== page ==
Date of Award


Document Type

Campus Access Dissertation


Chemistry and Biochemistry



First Advisor

Michael L Myrick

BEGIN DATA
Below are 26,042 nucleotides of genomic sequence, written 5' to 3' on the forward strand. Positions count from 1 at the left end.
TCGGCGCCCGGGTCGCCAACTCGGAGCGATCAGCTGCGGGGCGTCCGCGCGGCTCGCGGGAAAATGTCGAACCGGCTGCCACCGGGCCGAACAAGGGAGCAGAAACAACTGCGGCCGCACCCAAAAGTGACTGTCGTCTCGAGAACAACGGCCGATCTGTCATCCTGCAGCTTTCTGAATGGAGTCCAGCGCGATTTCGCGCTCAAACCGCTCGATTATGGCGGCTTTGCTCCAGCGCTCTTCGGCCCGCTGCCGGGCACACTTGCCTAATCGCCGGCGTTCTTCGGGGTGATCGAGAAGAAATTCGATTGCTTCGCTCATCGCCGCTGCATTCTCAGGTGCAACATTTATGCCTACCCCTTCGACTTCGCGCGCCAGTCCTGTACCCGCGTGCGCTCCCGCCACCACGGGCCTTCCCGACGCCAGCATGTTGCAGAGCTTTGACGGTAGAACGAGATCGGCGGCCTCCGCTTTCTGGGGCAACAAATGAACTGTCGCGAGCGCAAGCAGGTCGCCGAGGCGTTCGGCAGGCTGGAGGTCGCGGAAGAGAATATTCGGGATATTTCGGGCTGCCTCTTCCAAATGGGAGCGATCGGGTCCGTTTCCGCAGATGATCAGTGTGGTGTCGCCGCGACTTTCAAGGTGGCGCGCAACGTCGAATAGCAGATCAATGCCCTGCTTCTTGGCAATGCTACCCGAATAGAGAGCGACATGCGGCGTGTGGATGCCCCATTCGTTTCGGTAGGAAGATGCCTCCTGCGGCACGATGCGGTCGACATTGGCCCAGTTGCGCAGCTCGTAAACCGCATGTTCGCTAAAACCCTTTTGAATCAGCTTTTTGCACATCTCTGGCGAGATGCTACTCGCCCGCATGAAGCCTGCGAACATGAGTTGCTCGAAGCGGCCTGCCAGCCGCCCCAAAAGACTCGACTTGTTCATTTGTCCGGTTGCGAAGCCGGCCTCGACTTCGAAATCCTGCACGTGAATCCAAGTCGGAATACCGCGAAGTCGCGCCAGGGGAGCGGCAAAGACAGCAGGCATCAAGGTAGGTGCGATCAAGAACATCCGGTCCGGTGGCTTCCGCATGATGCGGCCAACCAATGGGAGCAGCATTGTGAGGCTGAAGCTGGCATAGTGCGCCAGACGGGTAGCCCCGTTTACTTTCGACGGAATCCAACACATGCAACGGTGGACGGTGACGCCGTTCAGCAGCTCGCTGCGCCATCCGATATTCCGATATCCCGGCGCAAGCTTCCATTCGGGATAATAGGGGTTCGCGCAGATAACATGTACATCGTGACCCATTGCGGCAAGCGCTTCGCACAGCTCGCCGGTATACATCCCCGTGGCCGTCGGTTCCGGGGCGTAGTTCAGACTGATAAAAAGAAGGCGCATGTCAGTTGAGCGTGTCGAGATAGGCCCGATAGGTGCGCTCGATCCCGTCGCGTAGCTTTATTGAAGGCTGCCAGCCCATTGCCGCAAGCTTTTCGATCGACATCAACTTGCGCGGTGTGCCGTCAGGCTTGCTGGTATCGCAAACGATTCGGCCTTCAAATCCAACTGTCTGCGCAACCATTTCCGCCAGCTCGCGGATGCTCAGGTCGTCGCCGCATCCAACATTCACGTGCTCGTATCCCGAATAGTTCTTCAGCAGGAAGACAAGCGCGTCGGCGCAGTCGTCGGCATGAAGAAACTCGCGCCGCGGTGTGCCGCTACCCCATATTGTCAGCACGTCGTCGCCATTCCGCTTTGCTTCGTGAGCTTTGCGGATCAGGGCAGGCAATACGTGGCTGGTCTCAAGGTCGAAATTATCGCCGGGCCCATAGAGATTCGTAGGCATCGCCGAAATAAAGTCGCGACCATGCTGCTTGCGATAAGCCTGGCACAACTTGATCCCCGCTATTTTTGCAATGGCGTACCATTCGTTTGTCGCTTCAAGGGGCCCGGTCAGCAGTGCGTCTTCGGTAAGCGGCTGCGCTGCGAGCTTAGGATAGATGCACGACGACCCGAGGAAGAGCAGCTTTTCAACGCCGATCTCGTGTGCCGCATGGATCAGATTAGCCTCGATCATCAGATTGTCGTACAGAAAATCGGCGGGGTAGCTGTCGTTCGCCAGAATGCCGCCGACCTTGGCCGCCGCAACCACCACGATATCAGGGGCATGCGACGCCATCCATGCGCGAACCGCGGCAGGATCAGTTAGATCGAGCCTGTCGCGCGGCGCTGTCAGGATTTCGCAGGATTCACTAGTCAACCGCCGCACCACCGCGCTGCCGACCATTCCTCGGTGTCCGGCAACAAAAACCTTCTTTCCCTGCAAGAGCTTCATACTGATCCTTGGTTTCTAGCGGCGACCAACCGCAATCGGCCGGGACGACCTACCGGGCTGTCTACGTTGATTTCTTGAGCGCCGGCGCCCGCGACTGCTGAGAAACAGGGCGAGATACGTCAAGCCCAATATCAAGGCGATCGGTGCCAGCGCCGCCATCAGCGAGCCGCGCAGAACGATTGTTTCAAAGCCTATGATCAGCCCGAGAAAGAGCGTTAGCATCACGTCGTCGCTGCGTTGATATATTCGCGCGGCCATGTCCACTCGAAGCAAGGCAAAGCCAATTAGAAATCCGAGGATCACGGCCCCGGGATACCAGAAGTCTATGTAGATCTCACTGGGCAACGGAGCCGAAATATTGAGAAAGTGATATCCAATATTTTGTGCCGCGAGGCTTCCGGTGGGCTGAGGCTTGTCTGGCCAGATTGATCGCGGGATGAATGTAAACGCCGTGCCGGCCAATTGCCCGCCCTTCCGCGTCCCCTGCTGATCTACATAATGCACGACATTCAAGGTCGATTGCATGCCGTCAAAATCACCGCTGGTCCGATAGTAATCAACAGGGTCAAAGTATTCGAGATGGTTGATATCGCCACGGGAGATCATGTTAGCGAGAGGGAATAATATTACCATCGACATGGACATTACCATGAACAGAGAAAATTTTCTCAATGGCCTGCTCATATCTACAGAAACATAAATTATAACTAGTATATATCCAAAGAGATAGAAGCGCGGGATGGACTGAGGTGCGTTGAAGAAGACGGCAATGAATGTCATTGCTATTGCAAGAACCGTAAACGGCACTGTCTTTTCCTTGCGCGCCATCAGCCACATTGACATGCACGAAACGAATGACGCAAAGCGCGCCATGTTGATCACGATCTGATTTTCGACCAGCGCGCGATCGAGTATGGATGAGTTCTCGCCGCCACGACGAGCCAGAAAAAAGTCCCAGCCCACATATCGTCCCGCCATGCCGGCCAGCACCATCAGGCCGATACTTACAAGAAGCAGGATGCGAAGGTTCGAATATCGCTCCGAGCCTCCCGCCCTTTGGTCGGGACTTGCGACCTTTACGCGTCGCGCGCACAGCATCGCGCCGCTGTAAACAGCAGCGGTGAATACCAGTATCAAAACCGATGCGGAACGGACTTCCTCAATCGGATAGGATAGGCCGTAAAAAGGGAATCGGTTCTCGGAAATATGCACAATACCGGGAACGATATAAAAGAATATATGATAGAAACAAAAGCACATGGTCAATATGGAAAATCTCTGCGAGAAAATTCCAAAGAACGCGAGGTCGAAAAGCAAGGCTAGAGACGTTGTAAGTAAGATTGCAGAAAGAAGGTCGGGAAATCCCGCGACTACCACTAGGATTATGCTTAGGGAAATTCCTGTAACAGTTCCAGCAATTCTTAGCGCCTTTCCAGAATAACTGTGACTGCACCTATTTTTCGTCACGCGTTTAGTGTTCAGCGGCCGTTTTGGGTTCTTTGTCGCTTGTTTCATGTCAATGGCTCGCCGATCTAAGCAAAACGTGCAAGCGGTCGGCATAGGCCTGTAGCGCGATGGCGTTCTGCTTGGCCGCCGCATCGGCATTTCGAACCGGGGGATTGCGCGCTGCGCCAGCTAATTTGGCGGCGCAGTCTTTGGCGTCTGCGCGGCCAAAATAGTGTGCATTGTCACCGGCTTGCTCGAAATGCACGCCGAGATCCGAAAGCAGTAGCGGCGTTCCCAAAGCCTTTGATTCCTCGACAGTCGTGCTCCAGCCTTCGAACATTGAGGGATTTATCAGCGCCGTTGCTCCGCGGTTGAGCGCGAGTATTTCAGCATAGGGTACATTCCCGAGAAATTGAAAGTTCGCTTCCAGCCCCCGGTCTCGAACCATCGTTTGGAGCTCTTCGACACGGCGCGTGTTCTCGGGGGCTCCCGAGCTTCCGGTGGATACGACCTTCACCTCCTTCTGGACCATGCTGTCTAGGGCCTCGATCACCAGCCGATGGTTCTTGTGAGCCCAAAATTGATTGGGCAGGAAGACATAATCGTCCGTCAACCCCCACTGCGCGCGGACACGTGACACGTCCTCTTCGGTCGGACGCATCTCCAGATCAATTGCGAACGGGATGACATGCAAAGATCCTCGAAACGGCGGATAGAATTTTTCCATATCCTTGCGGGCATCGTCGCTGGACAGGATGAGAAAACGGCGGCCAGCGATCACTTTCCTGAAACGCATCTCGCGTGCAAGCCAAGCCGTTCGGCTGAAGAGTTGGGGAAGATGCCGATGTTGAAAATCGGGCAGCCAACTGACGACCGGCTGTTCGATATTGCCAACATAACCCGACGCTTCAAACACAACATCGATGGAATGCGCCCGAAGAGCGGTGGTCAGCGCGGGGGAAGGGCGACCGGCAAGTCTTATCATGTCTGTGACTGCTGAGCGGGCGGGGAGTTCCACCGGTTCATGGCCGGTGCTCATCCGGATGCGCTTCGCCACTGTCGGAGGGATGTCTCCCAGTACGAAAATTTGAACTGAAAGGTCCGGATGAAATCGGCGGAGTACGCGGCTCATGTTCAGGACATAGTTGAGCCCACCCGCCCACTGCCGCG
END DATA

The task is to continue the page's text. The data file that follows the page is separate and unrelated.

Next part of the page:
Phytoplankton biomass is highly variable over space and time. The development of sensors for the in situ discrimination of phytoplankton size and community composition is necessary to better understand the oceanic carbon cycle. Our research focuses on developing instrumentation to classify single-cell phytoplankton cells in situ. Excitation spectra are collected using a single-cell optical trapping instrument built in house. Linear discriminant analysis (LDA) has been used to classify individual phytoplankton cells based on the fluorescence excitation spectra for individual cells in the wavelength range 350-650 nm. Interference filters called multivariate optical elements (MOEs), are fabricated based on the linear discriminant analysis results of the single-cell spectra. The transmission spectrum of each MOE mimics the performance of one linear discriminant function required for classification of a phytoplankton species. Target cells are excited with a light source filtered through a spinning series of MOEs that is incorporated into an imaging multivariate optical computing (IMOC) system. IMOC uses fluorescence excitation spectral information combined with optical discriminant analysis to identify different phytoplankton taxa. The fluorescence response of the target cells produces a classifying ''bar code' in a camera image. A set of MOEs has been fabricated that successfully classifies the three different phytoplankton species, six different phytoplankton species, and a set that indicates nitrogen status of phytoplankton species. The optical system used for experimental confirmation of the modeling will be illustrated and the classification of the phytoplankton cells will be shown.